Alright, let’s talk about AI. Or, well, not AI itself because it’s really NOT Artificial Intelligence but really good machine learning. I know there are specific terms, apologies if I miss them; and if anyone has greater expertise and wants to jump in, I’d be grateful.

AI Updates in Brief

To begin with, let’s talk about the recent changes because those are the ones that are having the biggest effects on the publishing end.

Specifically, what we’re seeing is the new ‘AI’ (and I’ll stop that right now, with more discussion of why it’s important later) software being pushed out at ever faster rates in various aspects of publishing.

In particular, we’re seeing huge improvements in:

  • audiobook AI voices
  • autogenerated content (words and images)
  • grammar and spelling and other ‘smart’ language software
  • language translation

These changes we’re seeing are coming at ever faster rates, with significant jumps in processing and accuracy. Some of these changes are much quieter, but all have the potential to be quite disruptive. Let’s tackle them in order.

Language Translation

So, this has been happening forever. It still isn’t anywhere near perfect, but the one thing I’ve noticed is the use of machine translation to conduct the initial translation and then a human editor to fix it afterwards.

This has driven prices for (simple) translation down, from the old use case of around $0.10-0.15 per word to as low as $0.02 in some instances.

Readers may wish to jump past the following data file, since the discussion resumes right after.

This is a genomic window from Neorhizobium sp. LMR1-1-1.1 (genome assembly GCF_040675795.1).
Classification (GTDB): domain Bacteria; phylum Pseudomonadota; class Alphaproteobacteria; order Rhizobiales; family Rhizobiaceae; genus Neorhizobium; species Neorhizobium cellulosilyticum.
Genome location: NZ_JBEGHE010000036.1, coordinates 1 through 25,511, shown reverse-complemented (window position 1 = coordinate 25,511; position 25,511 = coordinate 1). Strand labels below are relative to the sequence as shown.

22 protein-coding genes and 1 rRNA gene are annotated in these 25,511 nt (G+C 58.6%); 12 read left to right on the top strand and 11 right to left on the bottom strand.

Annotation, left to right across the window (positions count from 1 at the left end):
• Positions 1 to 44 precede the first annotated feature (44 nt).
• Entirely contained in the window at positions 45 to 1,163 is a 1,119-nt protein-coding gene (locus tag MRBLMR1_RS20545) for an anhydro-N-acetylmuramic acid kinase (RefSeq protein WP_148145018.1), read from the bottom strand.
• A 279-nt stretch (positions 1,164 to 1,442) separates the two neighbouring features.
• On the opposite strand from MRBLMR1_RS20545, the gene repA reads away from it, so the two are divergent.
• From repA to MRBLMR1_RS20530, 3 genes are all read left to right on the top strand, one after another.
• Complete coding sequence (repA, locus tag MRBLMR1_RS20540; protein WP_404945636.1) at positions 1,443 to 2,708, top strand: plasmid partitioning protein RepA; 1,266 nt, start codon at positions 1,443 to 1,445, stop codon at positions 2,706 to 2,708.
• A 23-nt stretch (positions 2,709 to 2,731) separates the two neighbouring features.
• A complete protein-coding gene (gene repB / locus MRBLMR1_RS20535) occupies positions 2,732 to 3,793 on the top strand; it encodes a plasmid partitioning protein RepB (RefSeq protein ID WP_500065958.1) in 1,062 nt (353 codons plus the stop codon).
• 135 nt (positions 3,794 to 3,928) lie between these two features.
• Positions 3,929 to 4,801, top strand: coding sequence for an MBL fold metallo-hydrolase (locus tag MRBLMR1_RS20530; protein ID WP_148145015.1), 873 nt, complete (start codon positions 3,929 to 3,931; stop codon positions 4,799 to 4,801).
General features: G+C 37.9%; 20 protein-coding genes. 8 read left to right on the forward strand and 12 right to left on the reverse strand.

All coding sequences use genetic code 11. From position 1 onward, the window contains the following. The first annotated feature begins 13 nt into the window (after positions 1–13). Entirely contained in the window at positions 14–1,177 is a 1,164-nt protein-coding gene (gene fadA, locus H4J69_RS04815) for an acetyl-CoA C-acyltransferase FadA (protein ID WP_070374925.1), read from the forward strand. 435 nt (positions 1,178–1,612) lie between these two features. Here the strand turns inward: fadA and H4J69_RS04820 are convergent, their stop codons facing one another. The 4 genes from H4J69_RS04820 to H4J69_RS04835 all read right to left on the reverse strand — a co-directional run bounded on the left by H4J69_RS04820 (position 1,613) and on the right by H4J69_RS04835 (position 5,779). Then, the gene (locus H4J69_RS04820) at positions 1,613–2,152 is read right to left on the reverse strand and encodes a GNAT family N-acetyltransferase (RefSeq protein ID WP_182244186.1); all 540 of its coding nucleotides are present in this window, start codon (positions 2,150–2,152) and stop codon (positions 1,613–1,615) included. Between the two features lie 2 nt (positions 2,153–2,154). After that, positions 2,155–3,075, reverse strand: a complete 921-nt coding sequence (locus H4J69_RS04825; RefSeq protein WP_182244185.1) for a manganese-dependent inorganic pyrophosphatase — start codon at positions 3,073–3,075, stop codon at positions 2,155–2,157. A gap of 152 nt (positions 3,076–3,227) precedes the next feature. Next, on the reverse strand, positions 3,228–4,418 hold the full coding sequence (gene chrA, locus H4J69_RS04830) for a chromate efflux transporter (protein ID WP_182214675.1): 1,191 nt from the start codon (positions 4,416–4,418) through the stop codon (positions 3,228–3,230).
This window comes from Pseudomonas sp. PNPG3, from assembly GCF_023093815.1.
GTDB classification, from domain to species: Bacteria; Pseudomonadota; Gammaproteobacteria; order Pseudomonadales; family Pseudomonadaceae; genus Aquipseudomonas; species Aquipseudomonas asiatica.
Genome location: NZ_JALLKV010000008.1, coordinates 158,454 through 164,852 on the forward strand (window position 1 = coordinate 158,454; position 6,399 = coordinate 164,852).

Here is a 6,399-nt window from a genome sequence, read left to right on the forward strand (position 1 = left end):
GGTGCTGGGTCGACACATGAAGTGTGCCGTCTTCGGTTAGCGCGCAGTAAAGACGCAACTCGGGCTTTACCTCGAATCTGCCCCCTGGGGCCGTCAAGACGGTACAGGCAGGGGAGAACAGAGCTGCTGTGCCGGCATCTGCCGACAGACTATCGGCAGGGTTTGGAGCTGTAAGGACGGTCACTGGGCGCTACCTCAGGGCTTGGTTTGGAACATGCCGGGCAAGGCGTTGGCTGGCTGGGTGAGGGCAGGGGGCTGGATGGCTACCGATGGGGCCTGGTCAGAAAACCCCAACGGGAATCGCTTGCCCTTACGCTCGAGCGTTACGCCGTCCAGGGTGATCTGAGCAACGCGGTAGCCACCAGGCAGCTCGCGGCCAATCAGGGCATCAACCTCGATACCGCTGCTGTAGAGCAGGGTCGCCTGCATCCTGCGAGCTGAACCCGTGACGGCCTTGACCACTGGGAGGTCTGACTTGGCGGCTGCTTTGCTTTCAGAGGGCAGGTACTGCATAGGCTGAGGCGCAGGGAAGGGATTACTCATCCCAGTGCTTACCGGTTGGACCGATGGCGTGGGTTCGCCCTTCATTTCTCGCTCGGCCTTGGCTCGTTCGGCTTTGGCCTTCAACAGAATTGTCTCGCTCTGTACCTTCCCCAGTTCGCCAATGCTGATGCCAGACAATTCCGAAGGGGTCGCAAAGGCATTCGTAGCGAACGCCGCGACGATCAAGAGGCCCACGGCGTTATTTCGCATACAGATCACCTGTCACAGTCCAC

I won’t go into translation in too deep of a detail; but the biggest issue with MTL is that it misses out on localisation on both ends and humor. This ranges from common phrases (we see this in particular in our titles for System Apocalypse: Australia where ‘Town Under’ which is a clever pun and local phrase  doesn’t really translate for German and thus we have to find something that evokes the same feeling) that don’t translate well to idioms and written dialects.

Add on humor, which can entirely miss in another country (different perceptions of what is funny or gross) or puns (which require a play of word in the original language) and machine translation falls down flat.

On top of that, if you’re a literary writer, with thematic moods, alliteration and the like, a straight machine translation will often miss the context clues. However, for non-fiction or straight forward text (thrillers are a great example); it is possible to go the ‘cheaper’ route.

Of course, there’s the (minor) question of copyright here; since if the translation is only minorly adjusted, is the copyright really yours (or the translators?) or is it the company’s?

More on copyright below.

Grammar and other writing aids

Another, quieter evolution of machine learning and growing sophisticated programs is in grammar and other writing aids. Some of this software is getting quite powerful, with options to change the kind of writing to be more or less formal or for fiction.

This is where writers have looked at for saving money, using this software (or softwares) to replace copy editors and sometimes line editors. Sometimes, the software is even better than some copy editors who might know grammatical rules (or more recent stylistic changes) as well as the software.